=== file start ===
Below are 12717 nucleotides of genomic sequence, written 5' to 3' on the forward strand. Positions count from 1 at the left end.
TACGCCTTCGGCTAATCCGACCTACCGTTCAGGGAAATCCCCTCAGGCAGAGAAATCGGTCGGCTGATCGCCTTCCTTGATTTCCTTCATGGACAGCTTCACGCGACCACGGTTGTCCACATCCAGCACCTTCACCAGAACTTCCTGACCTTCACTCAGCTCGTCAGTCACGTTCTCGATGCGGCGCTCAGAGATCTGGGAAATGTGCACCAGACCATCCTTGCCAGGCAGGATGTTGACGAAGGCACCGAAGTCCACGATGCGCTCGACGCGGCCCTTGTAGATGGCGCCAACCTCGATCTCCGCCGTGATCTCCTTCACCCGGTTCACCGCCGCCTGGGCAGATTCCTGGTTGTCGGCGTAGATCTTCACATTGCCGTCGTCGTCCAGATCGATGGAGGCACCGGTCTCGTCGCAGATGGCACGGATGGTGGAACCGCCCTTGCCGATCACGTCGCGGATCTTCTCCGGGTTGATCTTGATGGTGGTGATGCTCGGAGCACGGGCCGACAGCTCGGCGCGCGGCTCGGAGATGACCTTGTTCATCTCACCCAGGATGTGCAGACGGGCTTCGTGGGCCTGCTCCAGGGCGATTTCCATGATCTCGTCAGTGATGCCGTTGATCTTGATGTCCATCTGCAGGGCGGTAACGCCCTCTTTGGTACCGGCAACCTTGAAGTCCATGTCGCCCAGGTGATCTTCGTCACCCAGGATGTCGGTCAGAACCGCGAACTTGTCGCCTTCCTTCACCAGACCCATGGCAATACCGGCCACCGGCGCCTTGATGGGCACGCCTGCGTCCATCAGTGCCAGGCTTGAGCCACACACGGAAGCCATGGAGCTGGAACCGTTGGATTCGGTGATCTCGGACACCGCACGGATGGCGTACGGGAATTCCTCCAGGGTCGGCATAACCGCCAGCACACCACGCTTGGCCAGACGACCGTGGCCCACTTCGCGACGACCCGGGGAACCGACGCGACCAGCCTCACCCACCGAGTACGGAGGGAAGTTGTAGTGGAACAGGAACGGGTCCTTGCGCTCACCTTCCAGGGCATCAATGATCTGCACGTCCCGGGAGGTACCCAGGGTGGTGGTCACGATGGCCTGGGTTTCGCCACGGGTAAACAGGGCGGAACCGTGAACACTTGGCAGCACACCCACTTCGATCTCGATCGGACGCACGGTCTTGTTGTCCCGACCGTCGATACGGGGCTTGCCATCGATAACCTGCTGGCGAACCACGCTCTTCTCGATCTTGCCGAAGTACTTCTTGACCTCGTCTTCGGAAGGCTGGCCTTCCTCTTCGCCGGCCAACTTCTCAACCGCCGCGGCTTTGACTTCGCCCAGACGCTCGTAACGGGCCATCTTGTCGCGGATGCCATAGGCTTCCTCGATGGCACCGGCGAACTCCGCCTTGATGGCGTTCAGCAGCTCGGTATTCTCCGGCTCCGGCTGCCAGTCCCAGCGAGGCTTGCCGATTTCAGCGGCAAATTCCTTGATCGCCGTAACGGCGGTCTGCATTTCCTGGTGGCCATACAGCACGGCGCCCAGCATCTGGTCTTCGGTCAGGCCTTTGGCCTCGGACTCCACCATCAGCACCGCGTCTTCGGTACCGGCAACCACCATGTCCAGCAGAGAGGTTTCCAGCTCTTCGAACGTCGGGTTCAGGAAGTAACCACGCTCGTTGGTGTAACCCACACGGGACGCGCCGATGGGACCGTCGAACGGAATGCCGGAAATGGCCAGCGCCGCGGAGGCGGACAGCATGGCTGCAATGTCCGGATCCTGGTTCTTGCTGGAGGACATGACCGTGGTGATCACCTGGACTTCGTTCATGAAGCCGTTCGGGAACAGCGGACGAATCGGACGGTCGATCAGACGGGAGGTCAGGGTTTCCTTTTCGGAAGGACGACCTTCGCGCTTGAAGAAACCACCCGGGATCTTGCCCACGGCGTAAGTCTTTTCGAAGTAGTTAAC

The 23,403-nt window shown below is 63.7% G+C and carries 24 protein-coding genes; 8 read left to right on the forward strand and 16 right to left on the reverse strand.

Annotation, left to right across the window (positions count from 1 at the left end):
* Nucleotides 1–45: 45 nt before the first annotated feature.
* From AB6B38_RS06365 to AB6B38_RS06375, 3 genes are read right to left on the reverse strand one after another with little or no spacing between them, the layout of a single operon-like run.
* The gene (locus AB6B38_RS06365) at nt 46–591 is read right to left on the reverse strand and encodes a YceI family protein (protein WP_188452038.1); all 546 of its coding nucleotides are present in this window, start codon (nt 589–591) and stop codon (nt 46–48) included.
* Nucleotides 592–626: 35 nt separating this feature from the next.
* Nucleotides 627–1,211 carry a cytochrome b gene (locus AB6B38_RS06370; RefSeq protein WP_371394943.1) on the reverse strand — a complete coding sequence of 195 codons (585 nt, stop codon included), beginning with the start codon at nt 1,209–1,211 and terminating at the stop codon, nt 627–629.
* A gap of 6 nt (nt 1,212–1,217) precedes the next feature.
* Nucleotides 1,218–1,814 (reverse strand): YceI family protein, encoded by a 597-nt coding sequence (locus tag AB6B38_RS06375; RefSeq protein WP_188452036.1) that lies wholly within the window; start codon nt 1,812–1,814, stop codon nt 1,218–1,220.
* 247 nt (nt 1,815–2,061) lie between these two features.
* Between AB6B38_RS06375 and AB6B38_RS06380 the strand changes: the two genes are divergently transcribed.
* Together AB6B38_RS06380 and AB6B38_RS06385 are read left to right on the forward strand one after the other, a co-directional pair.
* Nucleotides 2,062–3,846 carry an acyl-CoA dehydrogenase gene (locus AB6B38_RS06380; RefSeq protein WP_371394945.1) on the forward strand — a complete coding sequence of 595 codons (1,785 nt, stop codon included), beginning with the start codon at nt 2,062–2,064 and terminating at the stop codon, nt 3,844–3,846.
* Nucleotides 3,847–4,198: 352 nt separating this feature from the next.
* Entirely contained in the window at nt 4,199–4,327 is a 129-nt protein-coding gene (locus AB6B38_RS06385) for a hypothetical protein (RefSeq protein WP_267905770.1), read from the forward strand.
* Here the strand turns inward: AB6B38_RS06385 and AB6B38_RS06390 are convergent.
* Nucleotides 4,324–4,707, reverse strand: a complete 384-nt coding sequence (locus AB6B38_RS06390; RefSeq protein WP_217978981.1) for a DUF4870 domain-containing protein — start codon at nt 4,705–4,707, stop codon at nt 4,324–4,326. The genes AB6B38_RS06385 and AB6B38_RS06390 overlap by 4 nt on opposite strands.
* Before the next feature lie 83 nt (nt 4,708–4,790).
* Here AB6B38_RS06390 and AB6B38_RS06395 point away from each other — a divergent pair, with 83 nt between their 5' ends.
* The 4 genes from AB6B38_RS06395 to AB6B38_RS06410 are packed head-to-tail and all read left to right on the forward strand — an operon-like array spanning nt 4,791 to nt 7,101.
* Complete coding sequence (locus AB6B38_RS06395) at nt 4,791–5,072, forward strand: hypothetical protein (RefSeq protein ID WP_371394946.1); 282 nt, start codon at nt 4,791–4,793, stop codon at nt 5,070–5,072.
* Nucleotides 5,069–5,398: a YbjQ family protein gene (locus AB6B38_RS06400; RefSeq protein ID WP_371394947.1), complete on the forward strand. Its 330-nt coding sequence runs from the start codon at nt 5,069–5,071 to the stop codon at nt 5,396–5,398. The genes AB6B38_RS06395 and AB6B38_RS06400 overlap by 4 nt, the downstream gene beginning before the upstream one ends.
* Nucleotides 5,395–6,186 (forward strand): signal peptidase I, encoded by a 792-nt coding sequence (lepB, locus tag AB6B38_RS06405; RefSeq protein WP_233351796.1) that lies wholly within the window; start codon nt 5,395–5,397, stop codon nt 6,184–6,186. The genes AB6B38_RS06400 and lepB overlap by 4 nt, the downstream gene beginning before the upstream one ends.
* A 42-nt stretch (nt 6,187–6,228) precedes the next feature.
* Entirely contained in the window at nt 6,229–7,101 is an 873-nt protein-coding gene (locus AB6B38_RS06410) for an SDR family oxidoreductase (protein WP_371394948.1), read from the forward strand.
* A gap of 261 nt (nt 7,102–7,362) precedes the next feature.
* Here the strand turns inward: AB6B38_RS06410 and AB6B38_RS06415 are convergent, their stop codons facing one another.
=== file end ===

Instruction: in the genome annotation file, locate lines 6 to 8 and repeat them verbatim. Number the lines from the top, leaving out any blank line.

* From AB6B38_RS06365 to AB6B38_RS06375, 3 genes are read right to left on the reverse strand one after another with little or no spacing between them, the layout of a single operon-like run.
* The gene (locus AB6B38_RS06365) at nt 46–591 is read right to left on the reverse strand and encodes a YceI family protein (protein WP_188452038.1); all 546 of its coding nucleotides are present in this window, start codon (nt 589–591) and stop codon (nt 46–48) included.
* Nucleotides 592–626: 35 nt separating this feature from the next.